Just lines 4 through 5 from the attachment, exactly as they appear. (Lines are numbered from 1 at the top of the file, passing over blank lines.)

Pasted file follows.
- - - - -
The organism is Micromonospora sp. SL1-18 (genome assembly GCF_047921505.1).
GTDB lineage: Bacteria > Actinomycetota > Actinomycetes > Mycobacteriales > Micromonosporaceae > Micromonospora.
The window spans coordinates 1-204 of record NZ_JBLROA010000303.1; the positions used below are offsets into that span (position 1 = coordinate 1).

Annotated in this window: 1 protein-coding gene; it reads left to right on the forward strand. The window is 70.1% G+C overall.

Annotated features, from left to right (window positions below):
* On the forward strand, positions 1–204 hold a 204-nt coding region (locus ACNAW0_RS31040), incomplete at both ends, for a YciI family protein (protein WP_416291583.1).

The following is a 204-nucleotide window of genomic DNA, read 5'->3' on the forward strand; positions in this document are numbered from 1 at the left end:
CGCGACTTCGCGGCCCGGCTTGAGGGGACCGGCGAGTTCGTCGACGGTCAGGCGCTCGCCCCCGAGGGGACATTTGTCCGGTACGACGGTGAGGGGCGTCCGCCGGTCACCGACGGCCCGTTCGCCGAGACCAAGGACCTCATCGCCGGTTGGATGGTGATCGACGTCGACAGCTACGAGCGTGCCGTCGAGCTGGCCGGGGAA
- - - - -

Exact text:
Annotated in this window: 1 protein-coding gene; it reads left to right on the forward strand. The window is 70.1% G+C overall.

Annotated features, from left to right (window positions below):